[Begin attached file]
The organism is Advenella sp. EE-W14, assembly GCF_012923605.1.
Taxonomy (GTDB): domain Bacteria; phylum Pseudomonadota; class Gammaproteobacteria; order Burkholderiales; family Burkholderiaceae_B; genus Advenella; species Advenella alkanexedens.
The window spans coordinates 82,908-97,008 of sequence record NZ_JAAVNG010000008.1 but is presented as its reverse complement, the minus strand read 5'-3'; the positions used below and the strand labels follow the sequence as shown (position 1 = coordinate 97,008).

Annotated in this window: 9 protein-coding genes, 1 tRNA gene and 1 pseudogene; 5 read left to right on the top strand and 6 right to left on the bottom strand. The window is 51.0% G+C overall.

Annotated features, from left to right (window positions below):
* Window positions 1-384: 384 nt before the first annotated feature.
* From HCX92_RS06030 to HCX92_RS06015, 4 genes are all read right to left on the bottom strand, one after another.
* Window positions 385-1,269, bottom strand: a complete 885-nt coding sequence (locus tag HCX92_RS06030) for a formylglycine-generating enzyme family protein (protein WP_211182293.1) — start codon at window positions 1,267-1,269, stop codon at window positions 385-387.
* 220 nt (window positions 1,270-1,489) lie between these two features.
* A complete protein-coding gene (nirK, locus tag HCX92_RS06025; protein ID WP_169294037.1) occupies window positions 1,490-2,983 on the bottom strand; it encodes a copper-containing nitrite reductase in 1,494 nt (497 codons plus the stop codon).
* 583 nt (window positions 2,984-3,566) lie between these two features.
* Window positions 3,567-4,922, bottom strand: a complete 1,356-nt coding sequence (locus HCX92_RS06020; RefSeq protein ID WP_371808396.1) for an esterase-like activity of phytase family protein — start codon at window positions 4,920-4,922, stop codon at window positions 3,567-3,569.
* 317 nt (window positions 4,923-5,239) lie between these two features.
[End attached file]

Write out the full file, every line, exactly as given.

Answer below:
The organism is Advenella sp. EE-W14, assembly GCF_012923605.1.
Taxonomy (GTDB): domain Bacteria; phylum Pseudomonadota; class Gammaproteobacteria; order Burkholderiales; family Burkholderiaceae_B; genus Advenella; species Advenella alkanexedens.
The window spans coordinates 82,908-97,008 of sequence record NZ_JAAVNG010000008.1 but is presented as its reverse complement, the minus strand read 5'-3'; the positions used below and the strand labels follow the sequence as shown (position 1 = coordinate 97,008).

Annotated in this window: 9 protein-coding genes, 1 tRNA gene and 1 pseudogene; 5 read left to right on the top strand and 6 right to left on the bottom strand. The window is 51.0% G+C overall.

Annotated features, from left to right (window positions below):
* Window positions 1-384: 384 nt before the first annotated feature.
* From HCX92_RS06030 to HCX92_RS06015, 4 genes are all read right to left on the bottom strand, one after another.
* Window positions 385-1,269, bottom strand: a complete 885-nt coding sequence (locus tag HCX92_RS06030) for a formylglycine-generating enzyme family protein (protein WP_211182293.1) — start codon at window positions 1,267-1,269, stop codon at window positions 385-387.
* 220 nt (window positions 1,270-1,489) lie between these two features.
* A complete protein-coding gene (nirK, locus tag HCX92_RS06025; protein ID WP_169294037.1) occupies window positions 1,490-2,983 on the bottom strand; it encodes a copper-containing nitrite reductase in 1,494 nt (497 codons plus the stop codon).
* 583 nt (window positions 2,984-3,566) lie between these two features.
* Window positions 3,567-4,922, bottom strand: a complete 1,356-nt coding sequence (locus HCX92_RS06020; RefSeq protein ID WP_371808396.1) for an esterase-like activity of phytase family protein — start codon at window positions 4,920-4,922, stop codon at window positions 3,567-3,569.
* 317 nt (window positions 4,923-5,239) lie between these two features.